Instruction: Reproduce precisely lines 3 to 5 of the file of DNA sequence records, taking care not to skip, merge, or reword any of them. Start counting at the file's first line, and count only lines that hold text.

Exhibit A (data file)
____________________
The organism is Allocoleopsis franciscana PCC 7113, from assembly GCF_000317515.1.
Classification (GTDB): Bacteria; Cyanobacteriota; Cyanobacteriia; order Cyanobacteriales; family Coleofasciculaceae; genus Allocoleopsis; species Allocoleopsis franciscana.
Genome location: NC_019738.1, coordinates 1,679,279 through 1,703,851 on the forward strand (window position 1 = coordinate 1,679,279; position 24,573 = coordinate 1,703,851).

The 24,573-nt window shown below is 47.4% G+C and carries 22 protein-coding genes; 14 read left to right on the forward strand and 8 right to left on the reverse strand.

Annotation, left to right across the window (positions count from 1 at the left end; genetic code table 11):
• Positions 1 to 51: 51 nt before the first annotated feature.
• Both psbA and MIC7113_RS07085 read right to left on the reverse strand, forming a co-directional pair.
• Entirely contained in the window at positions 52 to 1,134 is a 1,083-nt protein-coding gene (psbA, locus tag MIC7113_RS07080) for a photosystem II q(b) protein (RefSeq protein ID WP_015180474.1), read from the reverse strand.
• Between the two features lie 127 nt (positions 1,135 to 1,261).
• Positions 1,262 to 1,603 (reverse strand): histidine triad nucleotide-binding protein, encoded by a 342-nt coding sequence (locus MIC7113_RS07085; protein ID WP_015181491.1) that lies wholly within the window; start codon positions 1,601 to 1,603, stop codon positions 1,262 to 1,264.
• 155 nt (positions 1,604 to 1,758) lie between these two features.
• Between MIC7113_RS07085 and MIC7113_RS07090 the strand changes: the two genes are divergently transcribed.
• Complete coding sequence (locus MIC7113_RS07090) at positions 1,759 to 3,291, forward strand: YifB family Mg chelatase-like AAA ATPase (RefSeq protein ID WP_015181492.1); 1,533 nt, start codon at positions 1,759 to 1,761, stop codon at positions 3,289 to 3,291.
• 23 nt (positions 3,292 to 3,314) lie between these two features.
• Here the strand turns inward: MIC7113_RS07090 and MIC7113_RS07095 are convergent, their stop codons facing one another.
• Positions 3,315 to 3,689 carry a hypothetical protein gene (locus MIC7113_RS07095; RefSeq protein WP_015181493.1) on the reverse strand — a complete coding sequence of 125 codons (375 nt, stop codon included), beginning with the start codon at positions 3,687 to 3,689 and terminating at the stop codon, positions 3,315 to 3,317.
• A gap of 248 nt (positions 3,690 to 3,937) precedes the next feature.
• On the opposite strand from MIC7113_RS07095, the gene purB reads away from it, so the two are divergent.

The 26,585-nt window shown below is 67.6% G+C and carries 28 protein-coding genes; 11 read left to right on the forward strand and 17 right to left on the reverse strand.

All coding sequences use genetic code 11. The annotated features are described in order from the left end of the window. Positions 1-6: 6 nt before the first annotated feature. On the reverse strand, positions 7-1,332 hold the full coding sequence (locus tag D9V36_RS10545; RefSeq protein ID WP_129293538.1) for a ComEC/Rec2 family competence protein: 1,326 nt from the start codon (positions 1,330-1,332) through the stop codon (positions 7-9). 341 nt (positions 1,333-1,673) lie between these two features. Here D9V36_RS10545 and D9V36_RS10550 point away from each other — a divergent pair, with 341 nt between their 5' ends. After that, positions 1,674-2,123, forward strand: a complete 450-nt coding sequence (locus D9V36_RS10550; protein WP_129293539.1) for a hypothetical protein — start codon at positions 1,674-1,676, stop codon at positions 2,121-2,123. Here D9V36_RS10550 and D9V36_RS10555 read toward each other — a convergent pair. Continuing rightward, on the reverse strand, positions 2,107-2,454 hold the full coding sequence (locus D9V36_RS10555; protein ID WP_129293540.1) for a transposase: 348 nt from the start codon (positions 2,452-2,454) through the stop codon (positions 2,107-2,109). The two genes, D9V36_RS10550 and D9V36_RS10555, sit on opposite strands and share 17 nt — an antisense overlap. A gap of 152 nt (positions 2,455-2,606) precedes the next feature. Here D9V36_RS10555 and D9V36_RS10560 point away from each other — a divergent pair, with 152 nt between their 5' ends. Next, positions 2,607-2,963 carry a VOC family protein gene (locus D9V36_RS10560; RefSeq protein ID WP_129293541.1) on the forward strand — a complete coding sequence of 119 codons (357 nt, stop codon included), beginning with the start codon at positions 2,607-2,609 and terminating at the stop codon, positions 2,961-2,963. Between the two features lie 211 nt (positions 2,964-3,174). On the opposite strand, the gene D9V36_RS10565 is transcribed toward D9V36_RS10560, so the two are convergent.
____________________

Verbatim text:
Genome location: NC_019738.1, coordinates 1,679,279 through 1,703,851 on the forward strand (window position 1 = coordinate 1,679,279; position 24,573 = coordinate 1,703,851).

The 24,573-nt window shown below is 47.4% G+C and carries 22 protein-coding genes; 14 read left to right on the forward strand and 8 right to left on the reverse strand.

Annotation, left to right across the window (positions count from 1 at the left end; genetic code table 11):